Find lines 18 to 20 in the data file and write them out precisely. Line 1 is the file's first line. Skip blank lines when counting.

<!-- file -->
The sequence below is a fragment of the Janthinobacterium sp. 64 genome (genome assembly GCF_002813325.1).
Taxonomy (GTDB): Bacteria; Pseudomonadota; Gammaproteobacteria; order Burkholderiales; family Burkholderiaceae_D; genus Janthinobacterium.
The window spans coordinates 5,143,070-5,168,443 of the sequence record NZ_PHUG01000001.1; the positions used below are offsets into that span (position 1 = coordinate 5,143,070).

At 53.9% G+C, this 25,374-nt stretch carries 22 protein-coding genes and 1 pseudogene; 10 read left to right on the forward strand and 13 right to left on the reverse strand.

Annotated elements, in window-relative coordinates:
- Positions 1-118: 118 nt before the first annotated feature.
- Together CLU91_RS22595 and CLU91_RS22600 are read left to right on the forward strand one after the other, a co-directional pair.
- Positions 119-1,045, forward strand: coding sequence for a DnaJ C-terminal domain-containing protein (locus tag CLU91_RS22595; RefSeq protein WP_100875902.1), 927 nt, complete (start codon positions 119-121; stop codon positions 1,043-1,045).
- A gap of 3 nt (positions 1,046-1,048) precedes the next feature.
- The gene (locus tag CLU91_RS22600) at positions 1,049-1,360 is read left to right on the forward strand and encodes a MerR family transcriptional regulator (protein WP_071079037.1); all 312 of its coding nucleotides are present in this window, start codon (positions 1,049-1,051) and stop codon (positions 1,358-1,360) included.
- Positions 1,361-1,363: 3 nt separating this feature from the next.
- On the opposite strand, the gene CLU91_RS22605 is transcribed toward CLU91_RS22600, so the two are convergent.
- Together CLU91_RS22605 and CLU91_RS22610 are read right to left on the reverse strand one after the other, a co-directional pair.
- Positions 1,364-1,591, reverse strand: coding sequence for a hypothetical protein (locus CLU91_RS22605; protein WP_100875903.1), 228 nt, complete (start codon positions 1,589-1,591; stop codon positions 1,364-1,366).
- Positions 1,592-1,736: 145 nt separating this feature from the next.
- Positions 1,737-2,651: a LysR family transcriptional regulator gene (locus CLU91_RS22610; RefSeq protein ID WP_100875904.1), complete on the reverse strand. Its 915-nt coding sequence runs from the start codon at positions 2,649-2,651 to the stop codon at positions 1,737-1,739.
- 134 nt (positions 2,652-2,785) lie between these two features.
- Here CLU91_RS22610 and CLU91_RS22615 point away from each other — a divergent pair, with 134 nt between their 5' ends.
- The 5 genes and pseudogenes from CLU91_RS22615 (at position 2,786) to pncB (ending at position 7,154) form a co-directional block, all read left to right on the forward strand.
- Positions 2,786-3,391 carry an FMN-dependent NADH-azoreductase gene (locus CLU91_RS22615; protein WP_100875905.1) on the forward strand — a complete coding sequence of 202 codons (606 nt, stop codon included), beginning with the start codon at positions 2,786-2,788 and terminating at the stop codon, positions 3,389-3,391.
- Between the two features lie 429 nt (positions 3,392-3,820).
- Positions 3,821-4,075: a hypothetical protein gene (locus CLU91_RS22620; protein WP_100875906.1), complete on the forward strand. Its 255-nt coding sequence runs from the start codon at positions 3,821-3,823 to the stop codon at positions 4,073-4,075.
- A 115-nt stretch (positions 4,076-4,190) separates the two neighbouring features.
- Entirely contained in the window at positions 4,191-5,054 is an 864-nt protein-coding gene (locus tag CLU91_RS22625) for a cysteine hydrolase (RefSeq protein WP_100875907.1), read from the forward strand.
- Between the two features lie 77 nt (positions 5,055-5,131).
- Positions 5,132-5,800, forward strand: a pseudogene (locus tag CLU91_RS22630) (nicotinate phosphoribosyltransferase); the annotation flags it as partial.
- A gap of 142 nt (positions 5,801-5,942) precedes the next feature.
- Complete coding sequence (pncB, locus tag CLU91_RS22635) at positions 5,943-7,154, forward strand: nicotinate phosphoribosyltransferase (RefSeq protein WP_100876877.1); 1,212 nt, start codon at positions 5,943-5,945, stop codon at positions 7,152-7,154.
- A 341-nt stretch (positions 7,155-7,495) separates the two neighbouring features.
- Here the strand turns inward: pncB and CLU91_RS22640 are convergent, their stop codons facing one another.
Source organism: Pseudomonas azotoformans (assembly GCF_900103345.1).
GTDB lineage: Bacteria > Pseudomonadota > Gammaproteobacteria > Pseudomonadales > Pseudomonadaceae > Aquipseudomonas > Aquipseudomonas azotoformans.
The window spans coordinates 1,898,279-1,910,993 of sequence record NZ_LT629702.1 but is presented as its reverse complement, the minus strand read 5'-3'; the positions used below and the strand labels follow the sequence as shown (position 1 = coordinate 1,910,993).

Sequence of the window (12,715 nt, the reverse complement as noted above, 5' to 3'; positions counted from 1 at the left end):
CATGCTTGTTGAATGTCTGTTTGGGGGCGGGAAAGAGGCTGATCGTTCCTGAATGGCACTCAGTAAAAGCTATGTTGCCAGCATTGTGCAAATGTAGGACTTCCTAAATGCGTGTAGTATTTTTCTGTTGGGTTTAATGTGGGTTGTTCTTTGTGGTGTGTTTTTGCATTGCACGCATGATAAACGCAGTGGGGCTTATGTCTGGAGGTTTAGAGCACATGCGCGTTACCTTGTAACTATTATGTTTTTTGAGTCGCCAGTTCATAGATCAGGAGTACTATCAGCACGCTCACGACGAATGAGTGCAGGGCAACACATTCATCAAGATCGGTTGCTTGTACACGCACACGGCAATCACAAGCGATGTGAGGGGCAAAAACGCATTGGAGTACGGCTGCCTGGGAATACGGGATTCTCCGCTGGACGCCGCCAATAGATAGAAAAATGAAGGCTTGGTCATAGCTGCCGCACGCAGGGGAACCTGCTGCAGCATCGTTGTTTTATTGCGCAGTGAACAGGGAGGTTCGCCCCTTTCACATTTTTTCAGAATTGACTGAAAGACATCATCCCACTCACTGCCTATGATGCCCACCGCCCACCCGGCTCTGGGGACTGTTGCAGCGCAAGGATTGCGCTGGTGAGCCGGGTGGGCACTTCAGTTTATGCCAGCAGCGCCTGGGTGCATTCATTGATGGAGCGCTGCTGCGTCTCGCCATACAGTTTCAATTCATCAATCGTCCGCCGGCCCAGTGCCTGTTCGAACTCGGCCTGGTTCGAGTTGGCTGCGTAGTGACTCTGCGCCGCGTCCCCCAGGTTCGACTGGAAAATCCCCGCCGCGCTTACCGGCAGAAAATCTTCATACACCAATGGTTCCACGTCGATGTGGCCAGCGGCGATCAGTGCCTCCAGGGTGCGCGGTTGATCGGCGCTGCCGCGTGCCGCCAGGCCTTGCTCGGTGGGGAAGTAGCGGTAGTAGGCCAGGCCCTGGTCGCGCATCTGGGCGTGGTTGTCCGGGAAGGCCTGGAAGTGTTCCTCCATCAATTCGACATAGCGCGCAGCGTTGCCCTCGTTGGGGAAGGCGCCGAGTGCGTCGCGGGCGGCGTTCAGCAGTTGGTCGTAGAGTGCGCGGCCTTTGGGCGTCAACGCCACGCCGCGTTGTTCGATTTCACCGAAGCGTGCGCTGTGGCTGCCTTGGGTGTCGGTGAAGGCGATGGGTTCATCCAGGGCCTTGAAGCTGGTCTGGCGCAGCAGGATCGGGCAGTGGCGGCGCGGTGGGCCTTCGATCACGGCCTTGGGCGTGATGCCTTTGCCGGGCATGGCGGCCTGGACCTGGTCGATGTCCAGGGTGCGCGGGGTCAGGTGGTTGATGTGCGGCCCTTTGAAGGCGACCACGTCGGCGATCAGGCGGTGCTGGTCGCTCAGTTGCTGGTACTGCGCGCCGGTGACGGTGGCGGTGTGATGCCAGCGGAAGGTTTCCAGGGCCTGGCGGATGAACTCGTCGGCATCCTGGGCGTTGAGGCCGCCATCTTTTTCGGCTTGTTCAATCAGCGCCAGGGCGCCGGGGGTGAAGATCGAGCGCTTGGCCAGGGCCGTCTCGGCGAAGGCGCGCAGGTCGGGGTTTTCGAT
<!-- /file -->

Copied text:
- Here CLU91_RS22610 and CLU91_RS22615 point away from each other — a divergent pair, with 134 nt between their 5' ends.
- The 5 genes and pseudogenes from CLU91_RS22615 (at position 2,786) to pncB (ending at position 7,154) form a co-directional block, all read left to right on the forward strand.
- Positions 2,786-3,391 carry an FMN-dependent NADH-azoreductase gene (locus CLU91_RS22615; protein WP_100875905.1) on the forward strand — a complete coding sequence of 202 codons (606 nt, stop codon included), beginning with the start codon at positions 2,786-2,788 and terminating at the stop codon, positions 3,389-3,391.